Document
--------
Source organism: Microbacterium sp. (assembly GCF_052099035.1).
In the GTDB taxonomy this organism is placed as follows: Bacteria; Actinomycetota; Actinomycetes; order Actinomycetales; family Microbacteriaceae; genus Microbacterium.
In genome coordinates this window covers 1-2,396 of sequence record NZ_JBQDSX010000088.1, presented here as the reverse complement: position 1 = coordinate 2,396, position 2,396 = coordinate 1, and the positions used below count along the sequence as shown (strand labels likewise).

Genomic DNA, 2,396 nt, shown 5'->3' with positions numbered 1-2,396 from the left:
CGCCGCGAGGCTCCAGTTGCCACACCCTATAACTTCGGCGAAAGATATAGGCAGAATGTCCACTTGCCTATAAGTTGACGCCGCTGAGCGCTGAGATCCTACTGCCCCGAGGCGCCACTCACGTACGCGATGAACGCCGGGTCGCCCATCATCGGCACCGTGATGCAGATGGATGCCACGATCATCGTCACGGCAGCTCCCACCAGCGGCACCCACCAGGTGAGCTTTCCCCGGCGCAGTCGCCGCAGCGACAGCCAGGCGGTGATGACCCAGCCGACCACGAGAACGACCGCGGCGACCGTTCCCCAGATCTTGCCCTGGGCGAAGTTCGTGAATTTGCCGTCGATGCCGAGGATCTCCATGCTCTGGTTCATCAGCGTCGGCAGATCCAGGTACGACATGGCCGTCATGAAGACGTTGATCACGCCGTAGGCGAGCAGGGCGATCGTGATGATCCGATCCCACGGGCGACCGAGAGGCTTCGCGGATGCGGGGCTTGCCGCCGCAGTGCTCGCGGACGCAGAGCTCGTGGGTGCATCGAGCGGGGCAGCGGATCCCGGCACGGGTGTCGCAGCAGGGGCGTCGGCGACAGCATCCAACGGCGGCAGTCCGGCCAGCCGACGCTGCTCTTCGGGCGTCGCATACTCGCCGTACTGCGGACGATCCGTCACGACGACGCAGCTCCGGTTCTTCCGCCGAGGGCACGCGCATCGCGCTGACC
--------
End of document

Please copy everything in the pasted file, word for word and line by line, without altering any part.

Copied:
Source organism: Microbacterium sp. (assembly GCF_052099035.1).
In the GTDB taxonomy this organism is placed as follows: Bacteria; Actinomycetota; Actinomycetes; order Actinomycetales; family Microbacteriaceae; genus Microbacterium.
In genome coordinates this window covers 1-2,396 of sequence record NZ_JBQDSX010000088.1, presented here as the reverse complement: position 1 = coordinate 2,396, position 2,396 = coordinate 1, and the positions used below count along the sequence as shown (strand labels likewise).

Genomic DNA, 2,396 nt, shown 5'->3' with positions numbered 1-2,396 from the left:
CGCCGCGAGGCTCCAGTTGCCACACCCTATAACTTCGGCGAAAGATATAGGCAGAATGTCCACTTGCCTATAAGTTGACGCCGCTGAGCGCTGAGATCCTACTGCCCCGAGGCGCCACTCACGTACGCGATGAACGCCGGGTCGCCCATCATCGGCACCGTGATGCAGATGGATGCCACGATCATCGTCACGGCAGCTCCCACCAGCGGCACCCACCAGGTGAGCTTTCCCCGGCGCAGTCGCCGCAGCGACAGCCAGGCGGTGATGACCCAGCCGACCACGAGAACGACCGCGGCGACCGTTCCCCAGATCTTGCCCTGGGCGAAGTTCGTGAATTTGCCGTCGATGCCGAGGATCTCCATGCTCTGGTTCATCAGCGTCGGCAGATCCAGGTACGACATGGCCGTCATGAAGACGTTGATCACGCCGTAGGCGAGCAGGGCGATCGTGATGATCCGATCCCACGGGCGACCGAGAGGCTTCGCGGATGCGGGGCTTGCCGCCGCAGTGCTCGCGGACGCAGAGCTCGTGGGTGCATCGAGCGGGGCAGCGGATCCCGGCACGGGTGTCGCAGCAGGGGCGTCGGCGACAGCATCCAACGGCGGCAGTCCGGCCAGCCGACGCTGCTCTTCGGGCGTCGCATACTCGCCGTACTGCGGACGATCCGTCACGACGACGCAGCTCCGGTTCTTCCGCCGAGGGCACGCGCATCGCGCTGACC